1945 Banister Daily Diary Part 5: Final Thoughts and Ideas for Future Research

(Continued from 1945 Banister Daily Diary Part 4: Friends, Neighbors, and Family)

Hello! If you are reading this post, hopefully that means you also read parts 1 through 4 of this series on the 1945 Banister Daily Diary.

In case you missed it, part 1 discussed the personal lives and daily activities of Floyd and Lala Banister. Part 2 focused on their sons, Gerald and Jim. Part 3 described some interesting entries on the murder of Senator Hooper and the final days of WWII. Part 4 covered their relationships with family, friends, and neighbors.

Final Thoughts

As I read the diary for the first time, it occurred to me that there are many things I just didn’t know before I read it, such as the cost of everyday items in 1945, what a typical day might look like for my ancestors, or in particular, life and work on a farm.

This diary is full of interesting little facts if you look closely enough. I learned that for the Banister family, a 10# bag of sugar lasted 6 weeks. At one point, the family had 6 TONS of coal delivered to the house.

When Floyd bought lunch and dinner while at work, he paid 17 to 20 cents per meal, which is less than $3 per meal today. In one particular 7 day stretch, Floyd worked 67.75 hours and earned $82.62 for his efforts.

I also learned that words I thought I already knew could have a very different context from the norm. What does it mean, exactly, to “draw” corn, hay, or manure? How does one “dump” oats, anyway, and why would you do it? I still don’t know the answers. If you read part 2 of this series, you will remember that trapping and selling “rats” actually means to trap and sell “muskrats.” What a relief it was to learn that rats is also a nickname for muskrats!

Most importantly, I learned that Floyd and Lala Banister worked as a team with each other and with their sons. They closely followed events in the lives of their family members. They helped and supported one another, whether to get the chores done, go hunting and fishing, or just have fun. They also made a point to open this circle of teamwork and friendship with extended family and neighbors.

Floyd and Lala worked hard. They were honest. They were focused and diligent. They paid attention to details. They learned about the world around them. They were frugal. They helped others and accepted help in return. They loved their family. In short, they were good people.

Thank you, Floyd and Lala, for sharing a record of your lives with us. It was good to meet you and it was good to remember you.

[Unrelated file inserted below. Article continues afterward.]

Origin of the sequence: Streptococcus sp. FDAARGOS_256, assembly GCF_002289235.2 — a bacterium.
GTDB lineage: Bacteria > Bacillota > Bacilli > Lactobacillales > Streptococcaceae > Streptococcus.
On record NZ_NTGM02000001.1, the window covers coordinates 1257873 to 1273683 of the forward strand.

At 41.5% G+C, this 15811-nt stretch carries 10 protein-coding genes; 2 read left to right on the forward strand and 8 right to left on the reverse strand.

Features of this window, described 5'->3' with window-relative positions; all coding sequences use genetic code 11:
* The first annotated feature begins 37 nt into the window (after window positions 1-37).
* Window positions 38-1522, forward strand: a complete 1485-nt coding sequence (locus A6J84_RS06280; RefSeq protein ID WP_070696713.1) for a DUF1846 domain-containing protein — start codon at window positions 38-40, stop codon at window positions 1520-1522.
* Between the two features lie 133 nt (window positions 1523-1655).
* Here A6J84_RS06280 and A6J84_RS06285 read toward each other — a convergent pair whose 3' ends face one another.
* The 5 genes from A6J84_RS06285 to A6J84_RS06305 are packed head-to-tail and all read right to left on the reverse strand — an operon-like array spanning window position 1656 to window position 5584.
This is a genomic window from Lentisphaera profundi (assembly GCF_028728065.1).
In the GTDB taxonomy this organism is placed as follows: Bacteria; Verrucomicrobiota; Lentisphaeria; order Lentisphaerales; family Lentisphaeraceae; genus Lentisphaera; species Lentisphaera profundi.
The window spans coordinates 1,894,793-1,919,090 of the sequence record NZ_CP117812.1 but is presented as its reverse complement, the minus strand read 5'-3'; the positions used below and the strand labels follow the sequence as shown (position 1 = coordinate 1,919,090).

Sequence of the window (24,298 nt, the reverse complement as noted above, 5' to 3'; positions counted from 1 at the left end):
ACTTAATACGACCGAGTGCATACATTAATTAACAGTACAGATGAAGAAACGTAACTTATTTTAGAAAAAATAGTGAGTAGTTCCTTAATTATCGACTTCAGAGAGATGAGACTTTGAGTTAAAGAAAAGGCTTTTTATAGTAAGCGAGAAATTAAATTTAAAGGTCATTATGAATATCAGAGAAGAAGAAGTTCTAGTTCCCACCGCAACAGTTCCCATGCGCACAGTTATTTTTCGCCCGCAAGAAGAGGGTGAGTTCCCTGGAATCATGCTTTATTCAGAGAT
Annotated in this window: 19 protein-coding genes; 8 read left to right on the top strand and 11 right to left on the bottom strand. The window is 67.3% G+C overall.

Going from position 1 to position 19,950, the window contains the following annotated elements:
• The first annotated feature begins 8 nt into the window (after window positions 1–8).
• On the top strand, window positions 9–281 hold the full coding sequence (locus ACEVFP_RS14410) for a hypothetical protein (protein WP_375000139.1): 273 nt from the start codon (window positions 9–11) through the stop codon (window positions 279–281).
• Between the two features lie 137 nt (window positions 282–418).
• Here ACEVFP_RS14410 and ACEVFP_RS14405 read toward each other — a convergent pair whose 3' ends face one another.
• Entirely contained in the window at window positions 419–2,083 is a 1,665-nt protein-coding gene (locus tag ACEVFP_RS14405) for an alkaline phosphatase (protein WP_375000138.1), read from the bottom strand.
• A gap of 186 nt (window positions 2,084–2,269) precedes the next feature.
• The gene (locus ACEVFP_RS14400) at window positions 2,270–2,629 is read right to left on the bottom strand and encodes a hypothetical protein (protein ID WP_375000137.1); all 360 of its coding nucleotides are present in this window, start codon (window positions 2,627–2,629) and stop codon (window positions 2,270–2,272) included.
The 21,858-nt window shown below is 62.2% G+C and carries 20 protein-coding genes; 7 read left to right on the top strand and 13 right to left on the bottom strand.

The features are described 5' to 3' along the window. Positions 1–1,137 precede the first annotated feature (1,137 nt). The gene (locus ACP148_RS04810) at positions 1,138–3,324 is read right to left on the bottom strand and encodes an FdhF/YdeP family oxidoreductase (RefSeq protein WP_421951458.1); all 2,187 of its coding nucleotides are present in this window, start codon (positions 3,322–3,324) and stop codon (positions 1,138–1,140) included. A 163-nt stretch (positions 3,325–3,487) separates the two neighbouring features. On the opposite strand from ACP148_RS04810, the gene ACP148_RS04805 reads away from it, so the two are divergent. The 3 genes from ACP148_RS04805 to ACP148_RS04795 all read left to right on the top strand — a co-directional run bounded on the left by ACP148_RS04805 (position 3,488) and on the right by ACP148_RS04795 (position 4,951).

Ideas for Future Research

I am a strong believer in brainstorming ideas for future research. A record like this 1945 daily diary is no exception! Yes, it is full of information, stories, and facts, but there is always more to be found to flush out and fill out those stories.

Nearly all of the information I shared in this blog series comes directly from the diary, but I did look up a few details in other sources. For example, I double checked the names of aunts and uncles mentioned with family records I have already collected. The Jackson city directory confirmed residence and employment status for both Banister families and Dora Shaw in 1945. An inflation calculator helped me understand how much items would cost today compared to their 1945 prices. The 1940 census clarified where Floyd and Lala lived in relation people mentioned in the diary, such as the Cockroft and Anderson families, and even Mother B and Charles Banister.

If I wanted to flush out the stories and information in this diary, what could I do next? Here are a few ideas and questions:

*Figure out all the farm terminology I don’t understand

*How did one wash laundry in 1945?

*How common was it to lose all one’s teeth before the age of 50 at that time? What were dentures like in 1945?

*How does one trap a muskrat, anyway?

*Research the lives of extended family members mentioned

*Read about the assassination of Senator Hooper. Map out the location compared to the Banister home.

*Study the events leading up to the end of WWII. How did this affect everyday Americans?

Thank you for reading my series on the 1945 Banister Daily Diary! I hope you found it entertaining and informative.

And remember, just when you think your research is done, think again! Ask lots of questions and keep digging for answers to make your family stories come alive!

One thought on “1945 Banister Daily Diary Part 5: Final Thoughts and Ideas for Future Research

  1. Pingback: 1945 Banister Daily Diary Part 4: Friends, Neighbors, and Family | Serendipity and Family History

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